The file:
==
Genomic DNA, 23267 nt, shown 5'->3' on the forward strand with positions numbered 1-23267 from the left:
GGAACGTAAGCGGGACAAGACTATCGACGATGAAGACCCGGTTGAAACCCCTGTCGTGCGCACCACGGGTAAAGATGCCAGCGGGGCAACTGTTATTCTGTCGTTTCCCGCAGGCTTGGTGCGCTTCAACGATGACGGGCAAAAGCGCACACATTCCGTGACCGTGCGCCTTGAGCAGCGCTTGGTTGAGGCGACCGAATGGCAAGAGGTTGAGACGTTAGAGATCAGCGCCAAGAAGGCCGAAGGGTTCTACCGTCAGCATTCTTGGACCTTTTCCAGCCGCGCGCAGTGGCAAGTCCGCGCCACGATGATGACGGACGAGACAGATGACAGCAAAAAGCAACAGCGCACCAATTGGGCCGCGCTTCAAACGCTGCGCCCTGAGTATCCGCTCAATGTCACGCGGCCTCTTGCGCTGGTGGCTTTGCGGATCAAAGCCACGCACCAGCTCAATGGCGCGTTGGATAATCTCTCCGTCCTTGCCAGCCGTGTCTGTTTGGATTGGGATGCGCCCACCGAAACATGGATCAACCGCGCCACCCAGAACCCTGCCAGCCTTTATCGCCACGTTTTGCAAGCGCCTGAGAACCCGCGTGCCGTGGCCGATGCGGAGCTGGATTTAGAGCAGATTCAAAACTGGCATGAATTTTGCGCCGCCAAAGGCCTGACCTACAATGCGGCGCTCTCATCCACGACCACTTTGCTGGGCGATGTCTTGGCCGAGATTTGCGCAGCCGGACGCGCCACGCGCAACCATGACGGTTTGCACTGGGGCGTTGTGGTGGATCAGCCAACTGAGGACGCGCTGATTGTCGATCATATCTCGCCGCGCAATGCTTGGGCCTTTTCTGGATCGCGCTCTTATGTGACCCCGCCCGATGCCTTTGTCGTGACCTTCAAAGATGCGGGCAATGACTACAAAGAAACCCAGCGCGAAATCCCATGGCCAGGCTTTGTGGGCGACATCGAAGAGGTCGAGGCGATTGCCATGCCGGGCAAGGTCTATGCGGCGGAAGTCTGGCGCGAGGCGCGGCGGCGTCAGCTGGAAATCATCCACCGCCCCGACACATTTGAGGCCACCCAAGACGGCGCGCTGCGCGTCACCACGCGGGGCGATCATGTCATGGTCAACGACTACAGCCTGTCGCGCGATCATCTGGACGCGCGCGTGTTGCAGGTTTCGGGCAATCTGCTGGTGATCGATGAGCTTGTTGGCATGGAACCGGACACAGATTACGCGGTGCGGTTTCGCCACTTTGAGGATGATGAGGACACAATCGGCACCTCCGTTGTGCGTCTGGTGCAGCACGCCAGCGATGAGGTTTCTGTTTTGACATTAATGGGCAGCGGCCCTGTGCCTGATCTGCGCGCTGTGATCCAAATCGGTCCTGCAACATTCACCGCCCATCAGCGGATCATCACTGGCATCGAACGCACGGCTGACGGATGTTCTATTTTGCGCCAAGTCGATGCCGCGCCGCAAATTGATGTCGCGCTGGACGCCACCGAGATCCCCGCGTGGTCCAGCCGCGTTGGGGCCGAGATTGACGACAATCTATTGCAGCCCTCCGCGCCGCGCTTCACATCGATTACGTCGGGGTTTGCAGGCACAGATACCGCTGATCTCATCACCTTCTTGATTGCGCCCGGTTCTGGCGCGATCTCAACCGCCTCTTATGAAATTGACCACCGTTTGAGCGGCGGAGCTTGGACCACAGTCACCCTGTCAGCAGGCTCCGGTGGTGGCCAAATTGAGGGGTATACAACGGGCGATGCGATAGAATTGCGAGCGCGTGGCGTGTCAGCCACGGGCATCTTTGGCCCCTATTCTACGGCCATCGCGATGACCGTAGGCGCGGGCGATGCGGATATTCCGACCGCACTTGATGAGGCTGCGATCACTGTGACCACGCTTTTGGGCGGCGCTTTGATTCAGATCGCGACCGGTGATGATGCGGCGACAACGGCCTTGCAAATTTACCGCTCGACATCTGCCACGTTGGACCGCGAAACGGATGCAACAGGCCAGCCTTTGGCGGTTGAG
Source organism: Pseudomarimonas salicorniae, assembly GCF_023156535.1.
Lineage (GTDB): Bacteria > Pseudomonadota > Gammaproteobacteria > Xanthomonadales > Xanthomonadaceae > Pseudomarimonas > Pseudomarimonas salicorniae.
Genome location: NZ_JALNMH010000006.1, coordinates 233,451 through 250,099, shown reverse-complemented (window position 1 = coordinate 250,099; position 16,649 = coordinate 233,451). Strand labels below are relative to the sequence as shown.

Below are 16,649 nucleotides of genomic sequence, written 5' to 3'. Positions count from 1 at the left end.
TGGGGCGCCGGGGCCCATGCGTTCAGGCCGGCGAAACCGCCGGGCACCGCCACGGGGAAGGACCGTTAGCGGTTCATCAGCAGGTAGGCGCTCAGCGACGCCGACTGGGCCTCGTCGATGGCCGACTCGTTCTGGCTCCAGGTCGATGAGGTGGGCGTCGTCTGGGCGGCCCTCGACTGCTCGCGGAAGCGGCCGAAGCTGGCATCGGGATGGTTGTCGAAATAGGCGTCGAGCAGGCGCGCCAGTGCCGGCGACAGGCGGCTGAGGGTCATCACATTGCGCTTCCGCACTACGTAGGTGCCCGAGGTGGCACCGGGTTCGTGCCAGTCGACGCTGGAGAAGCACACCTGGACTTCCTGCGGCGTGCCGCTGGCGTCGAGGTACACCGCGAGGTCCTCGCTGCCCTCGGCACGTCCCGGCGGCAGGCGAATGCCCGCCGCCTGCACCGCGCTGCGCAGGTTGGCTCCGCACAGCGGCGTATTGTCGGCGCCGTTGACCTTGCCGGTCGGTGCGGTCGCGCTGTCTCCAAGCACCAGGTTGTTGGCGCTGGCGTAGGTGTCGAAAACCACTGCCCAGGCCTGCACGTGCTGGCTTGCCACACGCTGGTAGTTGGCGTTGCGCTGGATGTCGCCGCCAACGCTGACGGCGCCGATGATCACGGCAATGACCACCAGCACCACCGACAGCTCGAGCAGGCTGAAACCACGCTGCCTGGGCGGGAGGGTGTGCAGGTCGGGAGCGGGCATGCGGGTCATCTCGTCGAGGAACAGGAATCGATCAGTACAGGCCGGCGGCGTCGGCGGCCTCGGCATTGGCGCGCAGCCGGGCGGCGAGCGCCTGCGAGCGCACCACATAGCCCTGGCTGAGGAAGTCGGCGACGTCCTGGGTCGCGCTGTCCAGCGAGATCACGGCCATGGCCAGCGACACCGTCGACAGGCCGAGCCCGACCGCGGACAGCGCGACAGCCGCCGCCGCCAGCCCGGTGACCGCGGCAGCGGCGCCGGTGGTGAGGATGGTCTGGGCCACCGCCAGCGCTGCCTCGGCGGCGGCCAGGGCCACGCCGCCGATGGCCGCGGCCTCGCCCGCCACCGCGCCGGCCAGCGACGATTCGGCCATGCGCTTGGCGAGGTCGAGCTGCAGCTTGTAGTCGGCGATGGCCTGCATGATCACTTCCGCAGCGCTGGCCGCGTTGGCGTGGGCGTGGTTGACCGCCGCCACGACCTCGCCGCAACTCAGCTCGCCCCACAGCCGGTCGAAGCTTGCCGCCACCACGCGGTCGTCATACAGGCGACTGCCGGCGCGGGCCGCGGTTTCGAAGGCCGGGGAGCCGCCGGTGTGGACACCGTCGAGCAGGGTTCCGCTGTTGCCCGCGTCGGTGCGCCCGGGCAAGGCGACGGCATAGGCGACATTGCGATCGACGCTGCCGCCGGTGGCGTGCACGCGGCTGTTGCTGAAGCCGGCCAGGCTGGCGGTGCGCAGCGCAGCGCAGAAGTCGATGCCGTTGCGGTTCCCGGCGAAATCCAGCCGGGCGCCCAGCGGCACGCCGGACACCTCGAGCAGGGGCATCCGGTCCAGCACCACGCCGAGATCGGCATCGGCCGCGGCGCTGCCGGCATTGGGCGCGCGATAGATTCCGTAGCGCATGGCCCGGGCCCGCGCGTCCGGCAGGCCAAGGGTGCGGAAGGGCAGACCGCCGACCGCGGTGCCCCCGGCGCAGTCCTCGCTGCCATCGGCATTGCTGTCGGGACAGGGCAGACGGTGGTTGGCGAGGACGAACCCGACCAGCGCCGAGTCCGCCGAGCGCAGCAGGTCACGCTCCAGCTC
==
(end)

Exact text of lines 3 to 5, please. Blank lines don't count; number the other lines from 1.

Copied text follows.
Source organism: Pseudomarimonas salicorniae, assembly GCF_023156535.1.
Lineage (GTDB): Bacteria > Pseudomonadota > Gammaproteobacteria > Xanthomonadales > Xanthomonadaceae > Pseudomarimonas > Pseudomarimonas salicorniae.
Genome location: NZ_JALNMH010000006.1, coordinates 233,451 through 250,099, shown reverse-complemented (window position 1 = coordinate 250,099; position 16,649 = coordinate 233,451). Strand labels below are relative to the sequence as shown.